11062012_NEWS_ElectionDay_P.JPG

    WISD Superintendent Scott Menzel looks over several charts of poll numbers at the Tower Inn Cafe in Ypsilanti on Election Day this past November, when voters in the Ypsilanti and Willow Run school districts approved the consolidation.

    Daniel Brenner I AnnArbor.com file photo

    The biggest questions board members had were what was the committee doing now that the notifications were sent out to review the procedures and handle concerns from parents or employees, as well as whether there would be a formal appeal process for individuals who were not issued intent-to-hire letters.

    School officials issued notification letters to 258 teacher applicants Friday afternoon. A total of 171 teachers from both district were told they would be hired back.

    Of the 73 teachers who applied from Willow Run Community Schools for a spot in the consolidated district, 43 people, or 59 percent, were given a "yes." In Ypsilanti Public Schools, 183 people applied and 126, or 69 percent of the applicants, were offered positions.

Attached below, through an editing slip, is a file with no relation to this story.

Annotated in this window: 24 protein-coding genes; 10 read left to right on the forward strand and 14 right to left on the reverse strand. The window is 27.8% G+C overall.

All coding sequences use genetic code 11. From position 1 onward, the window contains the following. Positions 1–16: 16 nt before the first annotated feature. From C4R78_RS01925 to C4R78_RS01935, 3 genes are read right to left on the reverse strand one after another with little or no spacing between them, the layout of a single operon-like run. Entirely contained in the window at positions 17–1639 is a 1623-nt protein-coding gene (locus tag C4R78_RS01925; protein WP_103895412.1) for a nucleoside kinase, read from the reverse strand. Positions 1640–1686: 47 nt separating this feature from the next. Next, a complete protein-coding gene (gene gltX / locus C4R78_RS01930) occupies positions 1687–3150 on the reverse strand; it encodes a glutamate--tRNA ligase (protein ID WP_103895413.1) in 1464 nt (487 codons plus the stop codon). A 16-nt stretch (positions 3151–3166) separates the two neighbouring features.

A three- to four-person team lead by Galardi interviewed all 258 candidates between mid-March, when applications were due, and the end of April, to be able to notify teachers by May 3 of their status in the new district.

    Washtenaw Intermediate School District and YCS Superintendent Scott Menzel said the compressed timeline was established primarily because of feedback from teachers who said they needed to know as soon as possible so they could make other arrangements. Originally, the new district did not intend to notify teachers until June when school was out to avoid distracting students.

    "We were very intentional, even though it was a compressed timeframe," Menzel said.

    Willow Run Superintendent Laura Lisiscki and Board of Education President David Bates commended teachers for maintaining high levels of focus and professionalism Monday, the first day back since the notices went out. Bates said it's a tremendous credit to the teachers, who were able to show up and be there for their kids, despite the personal and emotional hardships.

    "I visited all of the schools in both districts today. ... It was business as usual," Lisiscki said.